Partnering opportunity in regenerative medicine and cell therapy

November 20, 2018 by School of Medicine Webmaster

This opportunity was sent to us by the Medical Technology Enterprise Consortium, of which UVA is a member.

A British firm, Cell Guidance Systems, who is  a MTEC member, has an exciting enabling technology (PODS technology) within the regenerative medicine, cell therapeutic space.  They are looking for potential partners who might want to employ their technology as a means to improve cell production and stability for a multitude of potential applications.  Please read Michael Jones’ short explanation below and reach out to him if you find this of interest – for either MTEC application or other military and civilian applications.

The therapeutic potential of proteins is undermined by their instability. In particular, instability critically limits the potential of growth factors in regenerative medicine. PODS technology addresses this problem by readily generating highly stable, injectable micro-crystals of a desired protein. Dissociation of crystals and slow release of bioactive proteins is subsequently achieved by the action of specific proteases or by pH adjustment (to >pH9) .

PODS crystals have multiple benefits:

  • The duration of a target tissues exposure to a protein’s therapeutic effect is increased (weeks and months  – instead of hours and days).
  • Protein concentrations required are lowered by several orders of magnitude, reducing the scope for both on-target and off-target toxicity.
  • Surfaces and biomaterials (e.g. scaffolds) can be functionalized (by incorporation during manufacture or coating).
  • Proteins can be stored, even in a gel or buffer, at ambient temperatures for prolonged periods.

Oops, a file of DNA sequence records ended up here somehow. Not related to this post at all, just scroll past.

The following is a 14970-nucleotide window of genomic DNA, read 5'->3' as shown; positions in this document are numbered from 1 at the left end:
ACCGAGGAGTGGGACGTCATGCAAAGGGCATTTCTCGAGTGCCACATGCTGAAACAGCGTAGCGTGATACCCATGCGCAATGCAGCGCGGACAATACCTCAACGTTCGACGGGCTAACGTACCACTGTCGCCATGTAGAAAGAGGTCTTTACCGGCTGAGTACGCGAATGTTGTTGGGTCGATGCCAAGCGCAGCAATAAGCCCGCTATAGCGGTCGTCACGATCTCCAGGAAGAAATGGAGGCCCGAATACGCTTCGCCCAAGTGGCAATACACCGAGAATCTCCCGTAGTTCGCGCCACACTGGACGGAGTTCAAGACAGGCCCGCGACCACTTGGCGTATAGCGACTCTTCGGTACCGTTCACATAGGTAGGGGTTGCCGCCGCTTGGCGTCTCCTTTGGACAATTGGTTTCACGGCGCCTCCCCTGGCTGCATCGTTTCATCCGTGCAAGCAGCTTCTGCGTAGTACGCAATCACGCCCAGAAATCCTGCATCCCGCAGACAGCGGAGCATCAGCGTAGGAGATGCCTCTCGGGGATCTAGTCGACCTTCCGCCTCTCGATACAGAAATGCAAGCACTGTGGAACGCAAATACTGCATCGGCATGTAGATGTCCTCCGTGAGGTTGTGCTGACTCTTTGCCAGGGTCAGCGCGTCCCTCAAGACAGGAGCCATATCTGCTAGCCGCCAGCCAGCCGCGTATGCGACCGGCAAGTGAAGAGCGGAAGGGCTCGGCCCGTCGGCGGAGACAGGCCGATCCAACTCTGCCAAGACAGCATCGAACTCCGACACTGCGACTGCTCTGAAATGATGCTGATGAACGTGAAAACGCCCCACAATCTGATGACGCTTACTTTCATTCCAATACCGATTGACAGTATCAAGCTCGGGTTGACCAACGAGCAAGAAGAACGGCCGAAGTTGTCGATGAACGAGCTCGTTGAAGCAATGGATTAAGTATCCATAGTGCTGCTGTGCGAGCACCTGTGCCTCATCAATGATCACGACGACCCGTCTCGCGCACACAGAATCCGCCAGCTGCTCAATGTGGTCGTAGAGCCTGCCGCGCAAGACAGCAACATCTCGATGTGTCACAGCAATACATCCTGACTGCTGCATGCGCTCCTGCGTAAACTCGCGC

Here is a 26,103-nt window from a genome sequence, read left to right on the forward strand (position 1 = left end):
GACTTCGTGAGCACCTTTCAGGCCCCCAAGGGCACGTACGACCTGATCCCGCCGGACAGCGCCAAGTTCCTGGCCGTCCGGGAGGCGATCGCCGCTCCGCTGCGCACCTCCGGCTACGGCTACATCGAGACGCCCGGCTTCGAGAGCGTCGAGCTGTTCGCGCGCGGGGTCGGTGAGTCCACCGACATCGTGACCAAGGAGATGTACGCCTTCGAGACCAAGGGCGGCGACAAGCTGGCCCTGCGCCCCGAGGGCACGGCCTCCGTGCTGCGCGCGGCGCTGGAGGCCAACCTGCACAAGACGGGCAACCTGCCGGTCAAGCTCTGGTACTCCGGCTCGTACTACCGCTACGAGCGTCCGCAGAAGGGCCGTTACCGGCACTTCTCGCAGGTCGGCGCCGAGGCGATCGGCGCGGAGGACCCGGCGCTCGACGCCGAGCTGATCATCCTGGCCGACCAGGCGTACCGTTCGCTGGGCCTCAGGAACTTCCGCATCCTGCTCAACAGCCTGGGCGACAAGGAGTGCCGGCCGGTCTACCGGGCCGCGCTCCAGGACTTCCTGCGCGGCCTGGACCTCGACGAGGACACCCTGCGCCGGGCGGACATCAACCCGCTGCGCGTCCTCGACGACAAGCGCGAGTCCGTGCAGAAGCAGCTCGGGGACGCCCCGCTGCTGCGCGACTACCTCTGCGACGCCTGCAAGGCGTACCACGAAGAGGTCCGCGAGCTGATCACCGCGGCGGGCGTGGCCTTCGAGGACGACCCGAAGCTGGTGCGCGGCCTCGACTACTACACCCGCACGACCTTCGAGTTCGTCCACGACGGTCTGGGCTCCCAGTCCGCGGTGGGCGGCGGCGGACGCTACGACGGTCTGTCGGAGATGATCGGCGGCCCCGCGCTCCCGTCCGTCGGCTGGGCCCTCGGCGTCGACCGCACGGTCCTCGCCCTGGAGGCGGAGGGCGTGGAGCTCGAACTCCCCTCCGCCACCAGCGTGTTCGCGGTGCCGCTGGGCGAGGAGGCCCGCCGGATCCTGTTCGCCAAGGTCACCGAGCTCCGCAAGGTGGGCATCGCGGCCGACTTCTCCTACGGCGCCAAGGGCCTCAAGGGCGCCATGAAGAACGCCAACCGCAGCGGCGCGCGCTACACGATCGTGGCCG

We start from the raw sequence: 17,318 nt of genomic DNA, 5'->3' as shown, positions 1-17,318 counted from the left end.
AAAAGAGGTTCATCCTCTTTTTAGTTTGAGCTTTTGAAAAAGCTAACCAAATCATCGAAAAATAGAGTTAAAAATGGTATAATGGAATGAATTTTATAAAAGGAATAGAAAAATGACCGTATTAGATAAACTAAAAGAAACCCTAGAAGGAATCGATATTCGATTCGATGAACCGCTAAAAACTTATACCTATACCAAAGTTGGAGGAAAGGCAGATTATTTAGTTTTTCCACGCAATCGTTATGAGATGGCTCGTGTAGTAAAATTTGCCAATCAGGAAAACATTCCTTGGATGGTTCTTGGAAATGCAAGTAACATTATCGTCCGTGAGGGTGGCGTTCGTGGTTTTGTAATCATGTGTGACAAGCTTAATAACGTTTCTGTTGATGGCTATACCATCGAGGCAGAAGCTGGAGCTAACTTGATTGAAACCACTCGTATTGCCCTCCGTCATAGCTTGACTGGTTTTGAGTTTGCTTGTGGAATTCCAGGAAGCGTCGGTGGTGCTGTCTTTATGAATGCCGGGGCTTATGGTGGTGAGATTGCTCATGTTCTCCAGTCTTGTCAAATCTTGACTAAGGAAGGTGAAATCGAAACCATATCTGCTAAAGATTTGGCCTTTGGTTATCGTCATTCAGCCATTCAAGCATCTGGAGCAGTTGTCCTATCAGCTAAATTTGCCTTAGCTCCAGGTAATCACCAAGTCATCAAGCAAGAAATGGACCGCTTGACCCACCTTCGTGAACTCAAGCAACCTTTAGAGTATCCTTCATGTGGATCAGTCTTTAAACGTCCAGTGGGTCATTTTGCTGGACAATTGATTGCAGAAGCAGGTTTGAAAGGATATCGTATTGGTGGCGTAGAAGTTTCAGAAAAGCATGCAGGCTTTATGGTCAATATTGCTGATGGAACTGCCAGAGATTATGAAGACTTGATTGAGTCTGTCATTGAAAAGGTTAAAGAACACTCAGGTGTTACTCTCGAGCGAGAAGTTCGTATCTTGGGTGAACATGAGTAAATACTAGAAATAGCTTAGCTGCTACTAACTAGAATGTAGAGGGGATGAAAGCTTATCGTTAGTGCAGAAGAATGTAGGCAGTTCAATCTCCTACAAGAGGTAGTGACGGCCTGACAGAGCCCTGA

Therapeutic programs and collaborations currently utilizing PODS include:

  • Hearing Loss – Cochlear implant coating with a neurotrophin to promote implant integration (Otolaryngology, Northwestern University).
  • Osteoarthritis – BMP proteins for repair of articular cartilage (Orthopaedics, Cambridge University).
  • Blindness – Supporting survival and integration of transplanted retinal cells (Schepens, Harvard University).
  • Bone repair – Utilizing BMP to repair non-union fractures (Major Pharma).

Potential applications include:

  • Nerve regeneration (e.g spinal injury)
  • Neurodegeneration
  • Soft tissue repair
  • Wound healing and scar reduction
  • Oral protein delivery to lower GI tract
  • Anti-infectives
  • Immunotherapy
  • Cancer therapy
  • Medical device integration

Cell Guidance Systems is seeking to partner with additional researchers, clinicians and organizations who have specific needs and expertise in a range of therapeutic areas. For further information, please contact Michael Jones, CEO at

Filed Under: Funding Opportunities